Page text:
Having cancer in a digital age

Posted Nov 09, 2012 | New Media Project

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By Deanna Thompson, guest blogger


Not many years ago, I had a dim view of the Internet’s ability to create cultures of anything productive. Living and working with others constantly connected to—and distracted by—digital tools left me skeptical that any new relational depth was being plumbed through our wired lives. I didn’t even have a cell phone until last year and was quick to judge others who ignored their children to carry on conversations in public on their phones.

Then I got sick. Really sick. In a matter of months, I went from being a healthy forty-one-year-old religion professor, wife, and mother to a virtual invalid with a broken back, a stage IV cancer diagnosis, and a grim prognosis for the future.

To keep family and friends updated during the early days following the diagnosis, my brother created a CaringBridge site for me, a website dedicated to connecting people with serious illnesses with those who care about them. News of my diagnosis spread quickly; just as quickly loved ones, friends, and eventually even strangers signed up to receive my CaringBridge updates. From my narration of what stage IV cancer had done to my body to sharing the grief of having to resign from my very full and wonderful life, each of my posts was met with dozens of responses on the CaringBridge site, as well as emails, cards, packages, visits and calls from people from all corners of my life. It was startling to realize that through our connectedness via CaringBridge I was being surrounded by a cloud of witnesses greater than any I could have previously imagined.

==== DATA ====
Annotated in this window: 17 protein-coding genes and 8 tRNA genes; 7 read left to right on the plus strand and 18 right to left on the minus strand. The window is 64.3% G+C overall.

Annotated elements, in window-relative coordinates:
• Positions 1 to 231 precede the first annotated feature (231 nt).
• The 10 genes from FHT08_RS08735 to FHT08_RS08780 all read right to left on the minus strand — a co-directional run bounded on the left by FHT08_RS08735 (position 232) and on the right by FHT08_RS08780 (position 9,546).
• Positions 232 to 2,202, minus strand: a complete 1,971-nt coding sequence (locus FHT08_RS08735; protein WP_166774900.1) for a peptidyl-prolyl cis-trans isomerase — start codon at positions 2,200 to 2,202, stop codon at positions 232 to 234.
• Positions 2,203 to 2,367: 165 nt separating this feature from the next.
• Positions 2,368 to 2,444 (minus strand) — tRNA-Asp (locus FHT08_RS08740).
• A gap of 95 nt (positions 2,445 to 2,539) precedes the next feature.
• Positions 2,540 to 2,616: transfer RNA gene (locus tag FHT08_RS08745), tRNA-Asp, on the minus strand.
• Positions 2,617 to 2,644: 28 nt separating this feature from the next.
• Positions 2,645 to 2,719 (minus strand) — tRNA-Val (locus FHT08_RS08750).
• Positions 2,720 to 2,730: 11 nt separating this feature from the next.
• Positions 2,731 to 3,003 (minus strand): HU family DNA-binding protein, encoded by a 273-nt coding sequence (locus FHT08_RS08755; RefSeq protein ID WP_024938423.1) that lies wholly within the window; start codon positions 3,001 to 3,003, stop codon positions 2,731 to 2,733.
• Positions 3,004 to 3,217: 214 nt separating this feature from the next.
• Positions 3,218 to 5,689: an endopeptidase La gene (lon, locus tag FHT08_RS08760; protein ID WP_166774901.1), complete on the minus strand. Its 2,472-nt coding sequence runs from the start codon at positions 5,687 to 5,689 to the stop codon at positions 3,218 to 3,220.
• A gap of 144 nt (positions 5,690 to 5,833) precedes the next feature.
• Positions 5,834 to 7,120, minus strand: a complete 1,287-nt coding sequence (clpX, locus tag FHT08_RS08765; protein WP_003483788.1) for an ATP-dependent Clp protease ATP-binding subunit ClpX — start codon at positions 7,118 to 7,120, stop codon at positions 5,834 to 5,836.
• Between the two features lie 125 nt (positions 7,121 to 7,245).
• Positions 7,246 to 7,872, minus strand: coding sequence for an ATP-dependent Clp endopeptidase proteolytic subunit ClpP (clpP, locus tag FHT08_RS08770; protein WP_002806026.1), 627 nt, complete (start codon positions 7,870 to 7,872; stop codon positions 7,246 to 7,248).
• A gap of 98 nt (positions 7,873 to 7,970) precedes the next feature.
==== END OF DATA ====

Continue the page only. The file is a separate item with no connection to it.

Despite all the challenges and problems with ways in which people connect online, I now understand that powerful healing communities can be built on virtual foundations. While I initially viewed CaringBridge as a tool to help me update others on the condition of my life as a cancer patient, it quickly became much more than that. My updates started conversations with others who responded with stories of their own navigation of similar health journeys, offers of prayer or support, and acts of care for me and my family. The conversations taking place online have often been illuminating, encouraging, and life giving during very dark times.

It is true that publicly narrating an illness for hundreds to read and comment on is a risky endeavor. In the three years I have participated in these online conversations, there certainly have been responses I have found less-than-helpful. The much more common experience, however, is that others’ online words of support have held us up when we haven’t had the strength to do so ourselves. In addition, it is often less difficult for me to explain how I’m doing in an online post than in a face-to-face conversation. In virtual reality, my tears don’t make my point unintelligible. Online, I can go back and edit my update before I post it. In cyberspace, my vulnerabilities often can be better managed than they are in the actual space. Being clearer about how I’m doing has allowed others to be clearer about how to be supportive.